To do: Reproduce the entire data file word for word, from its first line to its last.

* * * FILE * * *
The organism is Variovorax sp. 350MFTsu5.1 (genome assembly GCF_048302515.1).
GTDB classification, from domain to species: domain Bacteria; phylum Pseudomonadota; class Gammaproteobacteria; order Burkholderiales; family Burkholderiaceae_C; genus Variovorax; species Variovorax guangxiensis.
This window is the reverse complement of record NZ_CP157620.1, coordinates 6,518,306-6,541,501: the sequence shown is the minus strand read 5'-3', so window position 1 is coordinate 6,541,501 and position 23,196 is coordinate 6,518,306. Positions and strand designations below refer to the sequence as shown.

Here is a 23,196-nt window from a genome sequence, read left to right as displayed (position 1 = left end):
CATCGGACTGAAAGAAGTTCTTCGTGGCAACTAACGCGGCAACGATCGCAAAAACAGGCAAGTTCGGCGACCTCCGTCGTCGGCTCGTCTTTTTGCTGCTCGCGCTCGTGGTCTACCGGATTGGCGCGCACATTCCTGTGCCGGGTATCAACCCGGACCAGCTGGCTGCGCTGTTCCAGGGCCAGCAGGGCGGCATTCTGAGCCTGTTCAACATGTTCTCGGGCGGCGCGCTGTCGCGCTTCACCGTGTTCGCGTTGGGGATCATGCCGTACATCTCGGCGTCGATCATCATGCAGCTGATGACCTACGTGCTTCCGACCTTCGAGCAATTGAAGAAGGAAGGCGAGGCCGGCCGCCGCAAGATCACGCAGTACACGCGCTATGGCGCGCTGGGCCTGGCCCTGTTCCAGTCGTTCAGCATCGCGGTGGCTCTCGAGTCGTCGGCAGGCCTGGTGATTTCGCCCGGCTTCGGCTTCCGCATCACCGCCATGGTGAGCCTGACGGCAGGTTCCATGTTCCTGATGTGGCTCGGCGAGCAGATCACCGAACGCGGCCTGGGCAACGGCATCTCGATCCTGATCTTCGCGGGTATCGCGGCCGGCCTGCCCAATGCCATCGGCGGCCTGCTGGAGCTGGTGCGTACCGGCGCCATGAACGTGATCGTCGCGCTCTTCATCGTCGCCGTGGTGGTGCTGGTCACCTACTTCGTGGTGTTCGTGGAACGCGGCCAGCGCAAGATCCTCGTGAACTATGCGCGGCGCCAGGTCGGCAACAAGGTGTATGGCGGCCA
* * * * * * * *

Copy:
The organism is Variovorax sp. 350MFTsu5.1 (genome assembly GCF_048302515.1).
GTDB classification, from domain to species: domain Bacteria; phylum Pseudomonadota; class Gammaproteobacteria; order Burkholderiales; family Burkholderiaceae_C; genus Variovorax; species Variovorax guangxiensis.
This window is the reverse complement of record NZ_CP157620.1, coordinates 6,518,306-6,541,501: the sequence shown is the minus strand read 5'-3', so window position 1 is coordinate 6,541,501 and position 23,196 is coordinate 6,518,306. Positions and strand designations below refer to the sequence as shown.

Here is a 23,196-nt window from a genome sequence, read left to right as displayed (position 1 = left end):
CATCGGACTGAAAGAAGTTCTTCGTGGCAACTAACGCGGCAACGATCGCAAAAACAGGCAAGTTCGGCGACCTCCGTCGTCGGCTCGTCTTTTTGCTGCTCGCGCTCGTGGTCTACCGGATTGGCGCGCACATTCCTGTGCCGGGTATCAACCCGGACCAGCTGGCTGCGCTGTTCCAGGGCCAGCAGGGCGGCATTCTGAGCCTGTTCAACATGTTCTCGGGCGGCGCGCTGTCGCGCTTCACCGTGTTCGCGTTGGGGATCATGCCGTACATCTCGGCGTCGATCATCATGCAGCTGATGACCTACGTGCTTCCGACCTTCGAGCAATTGAAGAAGGAAGGCGAGGCCGGCCGCCGCAAGATCACGCAGTACACGCGCTATGGCGCGCTGGGCCTGGCCCTGTTCCAGTCGTTCAGCATCGCGGTGGCTCTCGAGTCGTCGGCAGGCCTGGTGATTTCGCCCGGCTTCGGCTTCCGCATCACCGCCATGGTGAGCCTGACGGCAGGTTCCATGTTCCTGATGTGGCTCGGCGAGCAGATCACCGAACGCGGCCTGGGCAACGGCATCTCGATCCTGATCTTCGCGGGTATCGCGGCCGGCCTGCCCAATGCCATCGGCGGCCTGCTGGAGCTGGTGCGTACCGGCGCCATGAACGTGATCGTCGCGCTCTTCATCGTCGCCGTGGTGGTGCTGGTCACCTACTTCGTGGTGTTCGTGGAACGCGGCCAGCGCAAGATCCTCGTGAACTATGCGCGGCGCCAGGTCGGCAACAAGGTGTATGGCGGCCA